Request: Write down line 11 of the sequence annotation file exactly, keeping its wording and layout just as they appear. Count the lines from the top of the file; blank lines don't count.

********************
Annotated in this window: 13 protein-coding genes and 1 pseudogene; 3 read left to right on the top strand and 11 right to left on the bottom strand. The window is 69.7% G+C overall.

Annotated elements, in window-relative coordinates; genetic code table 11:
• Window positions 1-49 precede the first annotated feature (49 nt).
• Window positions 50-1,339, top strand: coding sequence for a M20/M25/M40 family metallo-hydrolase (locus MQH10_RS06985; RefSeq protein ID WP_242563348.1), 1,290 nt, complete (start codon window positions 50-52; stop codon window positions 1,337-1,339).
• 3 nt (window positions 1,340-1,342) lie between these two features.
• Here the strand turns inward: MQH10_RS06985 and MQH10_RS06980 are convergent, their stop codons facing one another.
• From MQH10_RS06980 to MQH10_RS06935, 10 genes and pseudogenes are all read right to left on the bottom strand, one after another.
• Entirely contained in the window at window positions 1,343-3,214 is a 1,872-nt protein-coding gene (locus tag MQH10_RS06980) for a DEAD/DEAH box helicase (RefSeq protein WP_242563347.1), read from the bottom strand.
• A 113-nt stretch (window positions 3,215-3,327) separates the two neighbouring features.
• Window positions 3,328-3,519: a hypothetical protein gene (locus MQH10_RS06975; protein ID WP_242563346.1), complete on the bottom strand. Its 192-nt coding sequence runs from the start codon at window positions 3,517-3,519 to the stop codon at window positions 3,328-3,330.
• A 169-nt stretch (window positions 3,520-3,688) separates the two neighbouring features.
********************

• A 169-nt stretch (window positions 3,520-3,688) separates the two neighbouring features.